Interesting Items OSCON 2008 – Dealing with Streaming Data

This is a collection of links to things discussed, or just mentioned, at OSCON that I found interesting enough to note. Hopefully one of a series for OSCON 2008, as time allows.

These items are from a great talk on “A Streaming Database” by Rafael J. Fernández-Moctezuma at PDXPUG day.

Hancock is a C-based domain-specific language designed to make it easy to read, write, and maintain programs that manipulate large amounts of relatively uniform data. In addition to C constructs, Hancock provides domain-specific forms to facilitate large-scale data processing

The CQL continuous query language (google)

Borealis is a distributed stream processing engine. Borealis builds on previous efforts in the area of stream processing: Aurora and Medusa.

CEDR is the Complex Event Detection and Response project from Microsoft Research.

Google Protocol Buffers “allow you to define simple data structures in a special definition language, then compile them to produce classes to represent those structures in the language of your choice”.
Which seems like Thrift which is “a software framework for scalable cross-language services development. It combines a powerful software stack with a code generation engine to build services that work efficiently and seamlessly between langauges”.

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Concurrency and Erlang, and more

Just found the excellent Concurrency and Erlang page by André Pang. (I’m not sure how I got there, but I started froma post by Pedro Melo.)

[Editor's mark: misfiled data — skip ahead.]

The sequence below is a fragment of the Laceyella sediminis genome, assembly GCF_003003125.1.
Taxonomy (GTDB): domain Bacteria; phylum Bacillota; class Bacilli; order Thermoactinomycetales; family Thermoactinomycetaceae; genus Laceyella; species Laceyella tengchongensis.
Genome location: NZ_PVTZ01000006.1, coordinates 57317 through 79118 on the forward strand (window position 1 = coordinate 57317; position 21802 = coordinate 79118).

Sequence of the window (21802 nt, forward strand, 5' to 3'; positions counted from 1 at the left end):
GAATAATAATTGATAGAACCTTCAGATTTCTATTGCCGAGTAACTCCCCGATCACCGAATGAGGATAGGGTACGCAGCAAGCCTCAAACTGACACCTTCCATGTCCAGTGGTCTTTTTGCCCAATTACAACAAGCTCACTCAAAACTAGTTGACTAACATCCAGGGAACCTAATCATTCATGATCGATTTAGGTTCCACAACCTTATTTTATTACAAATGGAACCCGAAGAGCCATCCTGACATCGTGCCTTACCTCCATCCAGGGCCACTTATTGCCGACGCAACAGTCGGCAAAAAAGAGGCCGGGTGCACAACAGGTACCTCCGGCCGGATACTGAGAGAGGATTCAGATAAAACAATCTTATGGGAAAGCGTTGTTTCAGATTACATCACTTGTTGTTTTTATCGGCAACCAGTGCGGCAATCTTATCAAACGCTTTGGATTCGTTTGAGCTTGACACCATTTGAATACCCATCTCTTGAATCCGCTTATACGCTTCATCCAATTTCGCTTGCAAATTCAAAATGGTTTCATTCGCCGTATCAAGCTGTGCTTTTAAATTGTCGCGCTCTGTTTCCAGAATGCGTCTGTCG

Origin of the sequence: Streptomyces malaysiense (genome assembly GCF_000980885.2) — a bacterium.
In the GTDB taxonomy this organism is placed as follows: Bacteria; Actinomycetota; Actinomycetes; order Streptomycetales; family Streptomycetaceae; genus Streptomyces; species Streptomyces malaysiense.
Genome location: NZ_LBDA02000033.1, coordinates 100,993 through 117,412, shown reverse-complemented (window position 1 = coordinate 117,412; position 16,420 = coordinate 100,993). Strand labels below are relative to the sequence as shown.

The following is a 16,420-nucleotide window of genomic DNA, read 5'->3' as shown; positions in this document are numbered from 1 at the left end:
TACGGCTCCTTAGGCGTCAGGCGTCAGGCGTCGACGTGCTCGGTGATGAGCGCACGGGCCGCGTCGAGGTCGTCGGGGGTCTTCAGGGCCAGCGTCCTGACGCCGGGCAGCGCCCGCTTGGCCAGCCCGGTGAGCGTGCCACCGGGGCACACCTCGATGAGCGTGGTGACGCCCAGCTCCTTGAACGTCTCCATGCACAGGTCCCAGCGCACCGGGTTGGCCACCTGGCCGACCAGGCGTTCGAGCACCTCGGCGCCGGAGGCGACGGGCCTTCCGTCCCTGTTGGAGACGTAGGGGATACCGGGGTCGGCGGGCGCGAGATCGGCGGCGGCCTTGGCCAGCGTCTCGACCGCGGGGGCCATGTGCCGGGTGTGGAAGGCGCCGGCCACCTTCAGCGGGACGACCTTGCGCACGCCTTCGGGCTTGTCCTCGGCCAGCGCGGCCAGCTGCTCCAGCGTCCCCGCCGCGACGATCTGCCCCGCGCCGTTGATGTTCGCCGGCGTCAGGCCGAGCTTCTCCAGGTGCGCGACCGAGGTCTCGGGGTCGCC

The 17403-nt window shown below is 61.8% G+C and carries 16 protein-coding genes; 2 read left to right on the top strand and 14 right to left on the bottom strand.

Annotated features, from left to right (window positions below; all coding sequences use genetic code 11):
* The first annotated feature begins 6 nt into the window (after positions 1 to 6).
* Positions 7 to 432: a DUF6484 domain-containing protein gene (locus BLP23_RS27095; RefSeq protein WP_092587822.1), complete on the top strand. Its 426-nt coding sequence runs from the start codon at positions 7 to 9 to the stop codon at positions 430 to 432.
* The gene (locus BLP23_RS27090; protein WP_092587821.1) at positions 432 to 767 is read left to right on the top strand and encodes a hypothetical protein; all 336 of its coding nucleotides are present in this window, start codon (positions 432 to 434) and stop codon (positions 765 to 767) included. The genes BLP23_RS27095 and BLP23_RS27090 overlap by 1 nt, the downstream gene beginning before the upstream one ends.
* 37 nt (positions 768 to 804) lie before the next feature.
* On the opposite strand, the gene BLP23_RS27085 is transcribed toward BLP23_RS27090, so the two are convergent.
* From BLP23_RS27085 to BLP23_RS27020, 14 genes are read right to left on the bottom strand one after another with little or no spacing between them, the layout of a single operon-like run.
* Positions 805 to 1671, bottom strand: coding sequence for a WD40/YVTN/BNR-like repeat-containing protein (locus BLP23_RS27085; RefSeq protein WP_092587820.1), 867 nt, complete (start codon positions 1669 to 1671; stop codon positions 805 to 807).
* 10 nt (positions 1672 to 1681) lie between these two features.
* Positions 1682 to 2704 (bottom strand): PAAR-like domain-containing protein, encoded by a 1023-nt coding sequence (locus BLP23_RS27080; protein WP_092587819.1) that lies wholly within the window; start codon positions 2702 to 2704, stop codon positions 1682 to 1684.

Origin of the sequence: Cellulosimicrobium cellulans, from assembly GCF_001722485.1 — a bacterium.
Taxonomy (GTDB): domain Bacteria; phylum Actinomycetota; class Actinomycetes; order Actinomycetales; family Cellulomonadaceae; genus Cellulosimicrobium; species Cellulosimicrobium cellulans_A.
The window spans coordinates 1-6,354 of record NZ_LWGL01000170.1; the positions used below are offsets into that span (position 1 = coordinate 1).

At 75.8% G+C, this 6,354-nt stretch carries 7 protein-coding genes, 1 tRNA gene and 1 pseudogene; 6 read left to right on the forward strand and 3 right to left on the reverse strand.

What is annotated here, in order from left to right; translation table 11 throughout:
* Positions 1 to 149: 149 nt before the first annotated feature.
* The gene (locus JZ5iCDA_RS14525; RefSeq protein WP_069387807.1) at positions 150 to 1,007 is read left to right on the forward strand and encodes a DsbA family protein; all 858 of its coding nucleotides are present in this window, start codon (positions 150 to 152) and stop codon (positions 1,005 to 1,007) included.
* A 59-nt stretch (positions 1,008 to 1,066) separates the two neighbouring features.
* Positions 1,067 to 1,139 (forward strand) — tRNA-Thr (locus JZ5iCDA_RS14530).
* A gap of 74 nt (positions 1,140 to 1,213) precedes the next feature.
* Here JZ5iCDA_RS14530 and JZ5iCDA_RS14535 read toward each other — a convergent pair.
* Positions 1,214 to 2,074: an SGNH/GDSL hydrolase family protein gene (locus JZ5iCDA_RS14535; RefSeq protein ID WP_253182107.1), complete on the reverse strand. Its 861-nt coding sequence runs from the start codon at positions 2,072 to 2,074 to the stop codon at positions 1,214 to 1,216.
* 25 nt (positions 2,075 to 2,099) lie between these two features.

The page has great links to quality articles and resources with commentary and context for each. It also includes sections specific to C, Objective-C, C++, Java, Python, JavaScript, and Haskell.

What, no Perl? Well, using threads in Perl 5 is rather painful. I’ve never had to use threads with Perl 5 (beyond making DBI thread safe a few years ago) and I’d be happy to never have to.

On the other hand, I believe people are using threads successfully, though I’ve no handy links for you beyond pointing out that CPAN offers a number of solid Thread:: modules.

All this reminded me that I’d never got around to reading Parrot’s Concurrency design document. So I did. I liked it as a statement of direction, though it’s a little thin on the interaction between schedulers.

I couldn’t find many interesting links discussing both Parrot and Erlang. An O’Reilly Radar post called Parrot and Multi-threading from September 2007 was hopeful.

I’m still wondering if Parrot could act as a virtual machine for Erlang. I think that would be a valuable test case for the quality and scalability of the concurrency design.